Evaluate the Claim That Britishness Is an Ethnic Construction

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rebecca O’Neill

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Evaluate the claim that Britishness is an ethnic construction

Introduction

The purpose of writing this paper is to analyze and evaluate the argument that ‘Britishness is an ethnic construction’ from the perspective of both its advocators and opponents. The discussion will include evidences that support the claim and also those who go against it in relation to the cultural and ethnic dimensions of britishness in order to provide a better understanding of the events and circumstances that have shaped the past and present of Britain and have led to the development of the identity of britishness.

Many sociologists have tried to define britishness in diverse ways. Some have defined it as a ‘mixture’ of races resulting in the emergence of a unique ‘British Race’ with distinguishing characteristics while others have termed it as ‘national character’ that encompasses national customs, traditions, norms and values, molded by historical and environmental factors (On the Meaning n.d.). Such definitions, however, are not sufficient and deep enough to give a complete explanation of what Britishness really is. Being a matter of perception, britishness has different meaning for different people, but the argument that it is merely a product of ethnic factors is quite debatable.

Ethnic groups are often viewed as homogenous, bounded entities with ethnic labels associated with them and referring their connection with a particular material culture. Those who view Britishness as an ethnic identity only argue that it is an unsolidified, diverse and mobile ethnic identity that began

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to establish itself during the nineteenth century with British Monarchy. Concerns regarding religion, ethnicity and national identity have always been at the forefront of political and social debates in modern Britain. Sociologists and political analysts have discussed Britishness among ethnic minorities for many decades, sparked by popular intergroup events such as Rushdie Affair in 1989, Notting Hill in 1958, the Oldham Race riots of 2001 and numerous others.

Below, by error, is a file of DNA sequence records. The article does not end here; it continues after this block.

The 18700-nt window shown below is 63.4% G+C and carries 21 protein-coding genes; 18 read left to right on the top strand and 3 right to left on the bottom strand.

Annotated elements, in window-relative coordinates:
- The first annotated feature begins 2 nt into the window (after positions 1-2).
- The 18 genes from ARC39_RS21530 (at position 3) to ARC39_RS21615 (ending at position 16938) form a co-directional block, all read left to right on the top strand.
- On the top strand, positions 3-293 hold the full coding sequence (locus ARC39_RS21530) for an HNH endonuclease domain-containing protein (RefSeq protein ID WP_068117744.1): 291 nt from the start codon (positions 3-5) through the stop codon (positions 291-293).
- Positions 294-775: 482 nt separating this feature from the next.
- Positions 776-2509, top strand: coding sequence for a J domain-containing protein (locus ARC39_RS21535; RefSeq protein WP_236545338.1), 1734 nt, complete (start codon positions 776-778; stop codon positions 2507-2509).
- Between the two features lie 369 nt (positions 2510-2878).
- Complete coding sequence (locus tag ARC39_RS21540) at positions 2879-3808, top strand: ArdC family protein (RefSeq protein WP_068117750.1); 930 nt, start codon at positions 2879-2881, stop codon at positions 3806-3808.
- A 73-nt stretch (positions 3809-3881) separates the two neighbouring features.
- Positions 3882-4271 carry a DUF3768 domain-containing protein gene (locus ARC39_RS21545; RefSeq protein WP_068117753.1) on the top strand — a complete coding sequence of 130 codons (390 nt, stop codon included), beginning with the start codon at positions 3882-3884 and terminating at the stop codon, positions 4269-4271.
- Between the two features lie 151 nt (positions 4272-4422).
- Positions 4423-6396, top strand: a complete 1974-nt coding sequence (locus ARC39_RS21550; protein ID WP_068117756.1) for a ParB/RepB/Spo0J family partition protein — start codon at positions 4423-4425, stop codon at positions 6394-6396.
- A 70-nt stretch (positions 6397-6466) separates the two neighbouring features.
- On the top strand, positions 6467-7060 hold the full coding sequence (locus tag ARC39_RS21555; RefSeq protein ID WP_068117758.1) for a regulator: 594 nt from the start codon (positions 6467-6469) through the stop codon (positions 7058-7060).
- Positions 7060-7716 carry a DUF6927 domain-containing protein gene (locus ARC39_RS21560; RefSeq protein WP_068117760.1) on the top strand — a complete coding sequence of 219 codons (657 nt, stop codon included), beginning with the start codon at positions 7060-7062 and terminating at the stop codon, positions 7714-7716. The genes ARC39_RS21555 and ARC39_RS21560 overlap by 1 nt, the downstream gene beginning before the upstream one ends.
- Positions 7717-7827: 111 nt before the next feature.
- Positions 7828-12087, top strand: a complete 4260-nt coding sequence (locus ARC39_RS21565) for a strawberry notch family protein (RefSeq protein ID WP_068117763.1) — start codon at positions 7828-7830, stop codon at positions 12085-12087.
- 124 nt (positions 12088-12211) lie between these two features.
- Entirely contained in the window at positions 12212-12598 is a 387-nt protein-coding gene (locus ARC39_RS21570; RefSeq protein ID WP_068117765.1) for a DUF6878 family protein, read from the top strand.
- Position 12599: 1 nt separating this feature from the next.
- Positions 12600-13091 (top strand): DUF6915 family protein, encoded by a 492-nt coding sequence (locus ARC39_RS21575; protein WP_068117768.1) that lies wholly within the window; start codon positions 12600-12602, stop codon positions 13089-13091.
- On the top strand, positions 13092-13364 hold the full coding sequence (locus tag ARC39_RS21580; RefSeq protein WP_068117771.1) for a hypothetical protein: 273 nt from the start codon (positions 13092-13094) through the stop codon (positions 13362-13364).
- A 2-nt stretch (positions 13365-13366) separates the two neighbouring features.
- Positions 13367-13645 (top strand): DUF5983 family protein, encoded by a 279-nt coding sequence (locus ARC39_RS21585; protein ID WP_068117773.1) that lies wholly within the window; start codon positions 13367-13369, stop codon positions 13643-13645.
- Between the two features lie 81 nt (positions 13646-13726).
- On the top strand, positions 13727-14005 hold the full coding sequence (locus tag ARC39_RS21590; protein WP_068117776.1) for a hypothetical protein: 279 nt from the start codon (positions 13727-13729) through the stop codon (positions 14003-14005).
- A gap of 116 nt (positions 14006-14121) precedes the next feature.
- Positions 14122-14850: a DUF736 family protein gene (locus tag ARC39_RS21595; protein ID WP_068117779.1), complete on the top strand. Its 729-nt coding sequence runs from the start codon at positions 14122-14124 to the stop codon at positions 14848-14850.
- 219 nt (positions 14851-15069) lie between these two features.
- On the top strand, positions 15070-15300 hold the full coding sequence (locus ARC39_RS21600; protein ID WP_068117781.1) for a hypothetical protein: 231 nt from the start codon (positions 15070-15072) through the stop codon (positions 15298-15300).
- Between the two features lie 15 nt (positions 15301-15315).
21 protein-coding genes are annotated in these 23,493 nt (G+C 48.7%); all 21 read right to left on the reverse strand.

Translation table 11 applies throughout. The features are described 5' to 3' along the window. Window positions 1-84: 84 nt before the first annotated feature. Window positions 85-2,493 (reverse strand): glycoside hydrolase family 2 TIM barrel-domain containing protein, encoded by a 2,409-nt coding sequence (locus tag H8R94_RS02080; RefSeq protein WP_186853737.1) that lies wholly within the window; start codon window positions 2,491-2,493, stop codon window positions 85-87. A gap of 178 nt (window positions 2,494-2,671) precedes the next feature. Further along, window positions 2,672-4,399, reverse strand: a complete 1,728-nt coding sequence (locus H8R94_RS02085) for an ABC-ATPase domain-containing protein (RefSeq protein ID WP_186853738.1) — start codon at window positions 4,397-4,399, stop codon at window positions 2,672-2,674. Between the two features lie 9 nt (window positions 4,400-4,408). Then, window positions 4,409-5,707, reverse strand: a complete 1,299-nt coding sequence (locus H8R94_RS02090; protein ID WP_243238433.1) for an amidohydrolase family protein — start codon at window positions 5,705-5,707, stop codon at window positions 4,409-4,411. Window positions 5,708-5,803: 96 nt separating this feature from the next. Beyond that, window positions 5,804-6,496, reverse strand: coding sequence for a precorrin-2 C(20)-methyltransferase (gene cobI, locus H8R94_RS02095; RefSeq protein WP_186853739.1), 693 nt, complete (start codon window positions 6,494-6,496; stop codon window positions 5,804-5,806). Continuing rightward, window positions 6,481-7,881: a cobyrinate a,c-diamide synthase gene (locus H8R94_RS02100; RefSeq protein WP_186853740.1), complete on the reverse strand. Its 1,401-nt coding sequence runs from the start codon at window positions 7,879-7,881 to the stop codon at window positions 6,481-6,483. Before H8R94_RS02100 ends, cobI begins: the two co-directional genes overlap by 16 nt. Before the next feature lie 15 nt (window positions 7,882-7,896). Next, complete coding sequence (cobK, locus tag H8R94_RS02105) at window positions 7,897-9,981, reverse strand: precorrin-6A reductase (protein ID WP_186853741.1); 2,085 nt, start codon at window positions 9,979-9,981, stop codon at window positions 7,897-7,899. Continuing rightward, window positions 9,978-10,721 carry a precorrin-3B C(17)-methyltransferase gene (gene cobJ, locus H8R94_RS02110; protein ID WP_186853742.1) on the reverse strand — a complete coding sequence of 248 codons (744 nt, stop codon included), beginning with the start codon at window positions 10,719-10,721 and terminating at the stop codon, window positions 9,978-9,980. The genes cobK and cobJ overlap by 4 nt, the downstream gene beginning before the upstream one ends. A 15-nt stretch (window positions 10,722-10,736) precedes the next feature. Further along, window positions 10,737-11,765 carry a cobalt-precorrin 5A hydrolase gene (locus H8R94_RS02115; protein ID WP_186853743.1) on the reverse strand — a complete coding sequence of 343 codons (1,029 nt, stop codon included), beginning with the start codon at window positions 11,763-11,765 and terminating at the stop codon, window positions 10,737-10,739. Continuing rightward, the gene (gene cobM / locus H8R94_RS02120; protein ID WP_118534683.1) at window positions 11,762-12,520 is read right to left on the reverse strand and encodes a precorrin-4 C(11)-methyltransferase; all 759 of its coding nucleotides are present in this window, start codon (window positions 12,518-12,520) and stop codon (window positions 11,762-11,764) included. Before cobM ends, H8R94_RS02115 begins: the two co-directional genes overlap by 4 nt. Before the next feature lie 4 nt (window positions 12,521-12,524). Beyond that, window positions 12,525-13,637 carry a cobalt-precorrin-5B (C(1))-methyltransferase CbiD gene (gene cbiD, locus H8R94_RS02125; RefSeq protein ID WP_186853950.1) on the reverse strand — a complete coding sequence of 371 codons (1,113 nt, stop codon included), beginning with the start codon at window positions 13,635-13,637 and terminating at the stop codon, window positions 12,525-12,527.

Britishness often tend of get muddled with Englishness, and it is supposed to because there are no clear boundaries that separate Englishness with britishness. An authoritative answer can be a simple ground of differentiation that Englishness is the unique identity of people living in England while Britishness refers to custom values and traditions of Britain citizens (Betts 2007). Whichever definition we present of both the entities, it is clear that there is no clear boundary marking what we can call britishness and Englishness given that the individualistic nature of both the identities are quite similar in terms of ethnicity and social trends.

Although the sense of britishness is often considered as a construct of ethnicity, but is can be argued that race and ethnicity are not the only determinants of this national identity as geography, national symbols, political events and historic achievements, diversity, citizenship and immigration trends that have led to cultural diversity in Britain and have influenced the British culture in the realms of language, literature, arts, practices, habits and behaviors, are also equally important tools that have a fair share in shaping up the idea of britishness (Ethnos Research 2005).

Although the British Isles and distinctive topographic features like Scottish Highlands and rolling hills, have been subject to influences of conquest and immigration since before the era of Christianity, most anthropologists and sociologists studying and writing about developments of race

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and ethnicity in the region restrain their historical contextualizing to the age following the second World War . The understandable reason for this confinement is that in this period only Britain saw huge numbers of non-white immigrants from different parts of the world. In fact, many diverse non-white...
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